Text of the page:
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    BLOG: Tales from a Saturday Morning Bowl Practice

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    * Eight days ago, on an unremarkable play in practice, fate flaunted its fickle finger and altered the future of a pair of 'Cats. The victim in the deal was senior defensive tackle Niko Mafuli, who broke his right leg that Friday morning. The benefactor, if you will, was junior Brian Arnfelt, who was suddenly thrust into the front-four rotation after suffering through a season mottled with injuries. "Just going through the same thing he is, someone telling you you won't be able to play, it's just so tough," he will say this Saturday. "You feel for anyone in that situation, especially after just going through it. Everyone's got to pick up the flag. But I can't imagine what Niko's going through, that feeling of being a senior and not being able to go out there. It's a bummer."

    * Arnfelt's own bummer of a year began in late May when, doing a simple running drill, he broke the fifth metatarsal in his right foot. "I originally thought I'd be back a lot sooner than I was. I was hoping to be back for (the regular-season opener at) Boston College," he remembers, but his recovery lingered on and he would not play again until the 'Cats' Oct. 8 meeting with Michigan. He would play the next three weeks as well, managing a pair of tackles in his brief appearances, but now he was suddenly shut down again. "Something," he says, "wasn't right in there. I was feeling an uncomfortable pain, so it was probably more precautionary than anything. It's been a long time. It's been a long year."

    Did he then think his year was over?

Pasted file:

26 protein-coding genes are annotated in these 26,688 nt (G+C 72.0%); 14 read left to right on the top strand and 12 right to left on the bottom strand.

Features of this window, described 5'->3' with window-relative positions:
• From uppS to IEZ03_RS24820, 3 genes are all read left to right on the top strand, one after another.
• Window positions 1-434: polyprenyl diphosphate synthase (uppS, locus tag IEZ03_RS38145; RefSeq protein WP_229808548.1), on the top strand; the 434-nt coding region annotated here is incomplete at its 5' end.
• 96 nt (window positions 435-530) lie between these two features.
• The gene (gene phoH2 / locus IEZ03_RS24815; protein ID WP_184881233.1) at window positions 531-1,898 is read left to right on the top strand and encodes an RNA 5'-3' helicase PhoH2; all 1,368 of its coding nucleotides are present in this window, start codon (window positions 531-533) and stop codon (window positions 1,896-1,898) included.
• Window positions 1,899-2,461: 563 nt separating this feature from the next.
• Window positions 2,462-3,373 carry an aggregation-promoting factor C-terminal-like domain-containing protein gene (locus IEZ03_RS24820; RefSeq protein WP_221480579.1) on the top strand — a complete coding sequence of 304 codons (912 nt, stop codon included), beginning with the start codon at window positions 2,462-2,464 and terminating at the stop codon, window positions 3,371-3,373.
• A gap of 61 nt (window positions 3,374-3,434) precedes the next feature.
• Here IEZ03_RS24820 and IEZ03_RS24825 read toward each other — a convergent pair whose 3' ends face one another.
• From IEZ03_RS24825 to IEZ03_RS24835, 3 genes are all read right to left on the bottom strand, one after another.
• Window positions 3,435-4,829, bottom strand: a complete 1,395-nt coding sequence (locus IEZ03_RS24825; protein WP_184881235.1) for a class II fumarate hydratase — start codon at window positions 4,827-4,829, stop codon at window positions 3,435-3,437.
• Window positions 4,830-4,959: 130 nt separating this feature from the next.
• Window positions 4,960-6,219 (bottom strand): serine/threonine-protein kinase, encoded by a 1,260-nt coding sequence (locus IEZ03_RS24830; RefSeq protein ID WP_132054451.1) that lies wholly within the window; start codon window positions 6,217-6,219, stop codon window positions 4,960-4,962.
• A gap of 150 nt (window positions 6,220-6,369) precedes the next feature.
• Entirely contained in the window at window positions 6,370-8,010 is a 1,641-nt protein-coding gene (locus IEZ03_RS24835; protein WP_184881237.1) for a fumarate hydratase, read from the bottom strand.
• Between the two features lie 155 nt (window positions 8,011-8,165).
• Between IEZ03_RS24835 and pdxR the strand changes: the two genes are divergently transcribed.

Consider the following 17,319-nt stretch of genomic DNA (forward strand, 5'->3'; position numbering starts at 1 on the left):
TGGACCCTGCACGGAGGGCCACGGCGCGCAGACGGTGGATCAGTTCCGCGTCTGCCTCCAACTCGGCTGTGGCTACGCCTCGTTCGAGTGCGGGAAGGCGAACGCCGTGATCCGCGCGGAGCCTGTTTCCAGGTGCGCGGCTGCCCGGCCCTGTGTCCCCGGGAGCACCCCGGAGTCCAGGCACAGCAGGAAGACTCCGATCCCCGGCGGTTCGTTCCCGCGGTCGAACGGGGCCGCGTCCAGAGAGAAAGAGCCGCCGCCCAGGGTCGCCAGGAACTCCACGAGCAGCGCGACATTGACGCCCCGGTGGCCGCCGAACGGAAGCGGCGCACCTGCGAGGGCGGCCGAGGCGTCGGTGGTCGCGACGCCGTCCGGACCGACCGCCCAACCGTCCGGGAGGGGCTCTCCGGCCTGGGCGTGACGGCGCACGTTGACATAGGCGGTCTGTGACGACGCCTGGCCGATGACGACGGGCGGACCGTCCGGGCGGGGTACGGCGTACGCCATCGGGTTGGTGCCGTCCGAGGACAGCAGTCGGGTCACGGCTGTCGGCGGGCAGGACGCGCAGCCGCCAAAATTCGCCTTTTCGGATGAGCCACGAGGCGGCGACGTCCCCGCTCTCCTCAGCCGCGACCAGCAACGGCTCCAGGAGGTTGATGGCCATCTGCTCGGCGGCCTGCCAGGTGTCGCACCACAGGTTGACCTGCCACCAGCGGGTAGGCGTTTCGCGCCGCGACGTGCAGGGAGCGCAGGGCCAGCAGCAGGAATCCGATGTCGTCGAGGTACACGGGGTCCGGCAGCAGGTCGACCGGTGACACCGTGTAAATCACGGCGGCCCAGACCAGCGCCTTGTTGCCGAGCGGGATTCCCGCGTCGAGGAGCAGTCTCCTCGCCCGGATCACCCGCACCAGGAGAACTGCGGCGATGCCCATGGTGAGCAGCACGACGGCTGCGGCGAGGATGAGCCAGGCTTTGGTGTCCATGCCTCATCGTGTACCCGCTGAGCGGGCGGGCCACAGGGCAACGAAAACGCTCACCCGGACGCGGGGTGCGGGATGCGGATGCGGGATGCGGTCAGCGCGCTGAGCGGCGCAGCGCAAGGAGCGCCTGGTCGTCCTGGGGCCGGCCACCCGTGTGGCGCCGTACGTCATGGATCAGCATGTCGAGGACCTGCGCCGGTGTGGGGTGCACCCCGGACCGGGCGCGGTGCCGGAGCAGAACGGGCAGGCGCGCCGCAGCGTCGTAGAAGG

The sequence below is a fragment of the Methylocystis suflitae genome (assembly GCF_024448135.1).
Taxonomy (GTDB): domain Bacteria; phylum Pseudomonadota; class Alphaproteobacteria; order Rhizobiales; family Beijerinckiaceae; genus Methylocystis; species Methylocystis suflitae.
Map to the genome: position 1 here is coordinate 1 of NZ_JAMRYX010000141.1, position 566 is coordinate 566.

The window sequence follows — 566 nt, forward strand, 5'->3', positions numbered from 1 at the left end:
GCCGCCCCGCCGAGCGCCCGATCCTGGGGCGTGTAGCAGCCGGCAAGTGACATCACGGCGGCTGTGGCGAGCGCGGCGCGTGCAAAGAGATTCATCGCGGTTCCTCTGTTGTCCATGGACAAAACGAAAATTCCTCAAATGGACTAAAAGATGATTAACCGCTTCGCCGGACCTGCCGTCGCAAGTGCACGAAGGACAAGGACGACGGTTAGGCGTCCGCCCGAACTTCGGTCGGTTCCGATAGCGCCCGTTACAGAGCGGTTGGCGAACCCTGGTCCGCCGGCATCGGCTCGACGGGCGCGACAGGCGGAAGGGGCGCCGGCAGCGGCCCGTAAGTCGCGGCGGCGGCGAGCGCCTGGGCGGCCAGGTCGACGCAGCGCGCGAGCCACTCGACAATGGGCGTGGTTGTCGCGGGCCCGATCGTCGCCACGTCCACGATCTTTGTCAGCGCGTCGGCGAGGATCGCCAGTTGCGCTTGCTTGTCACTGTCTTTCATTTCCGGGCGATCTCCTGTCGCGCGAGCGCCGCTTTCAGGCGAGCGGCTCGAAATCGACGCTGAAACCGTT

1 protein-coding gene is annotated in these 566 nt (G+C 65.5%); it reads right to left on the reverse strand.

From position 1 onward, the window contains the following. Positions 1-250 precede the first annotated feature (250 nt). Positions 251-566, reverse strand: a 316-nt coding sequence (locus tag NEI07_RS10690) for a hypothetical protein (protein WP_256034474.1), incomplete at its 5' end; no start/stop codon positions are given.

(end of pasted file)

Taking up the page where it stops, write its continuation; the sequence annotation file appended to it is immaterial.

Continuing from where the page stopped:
"They told me it probably wasn't going to work for the regular season. So I had to hope we got (to a bowl game). Luckily, we have that opportunity to play again."

    * The old, quite old, commercials claimed that the Maytag repairman was the loneliest guy in town. But a defensible argument can be made claiming that guy is actually any injured athlete. "It's hard to explain in words," Arnfelt will say of his experience on the sideline. "One day you're out there, you're playing, you're out their with your friends, your buddies, then the next day you can't go out there. But things just didn't work out. Sometimes in life you've got to learn that things don't always work out as planned. So now I appreciate being on the field so much more. When you're not out there, you really learn to appreciate the experiences you have with your buddies."

    * But Arnfelt, to parrot a favorite phrase of 'Cat coach Pat Fitzgerald, didn't throw himself a pity party. "The approach I took with this whole thing is you've got to have a positive attitude, you've got to keep that positive attitude," he explains. "What you can do is, you can study film, you can be with the young guys and show them how to do it, show them the ropes. Since you can't go out on the field, you've got to do what you can do."

    And now?

    "You have to take the film study you've done and take it to the field. Obviously, there's going to be rust after not doing it for a while. But through experience and everything else, it comes together. That's what bowl practice is for. I shook some of the rust off the first couple of days and now, this last week, I've really been getting back into it. I'm good to go."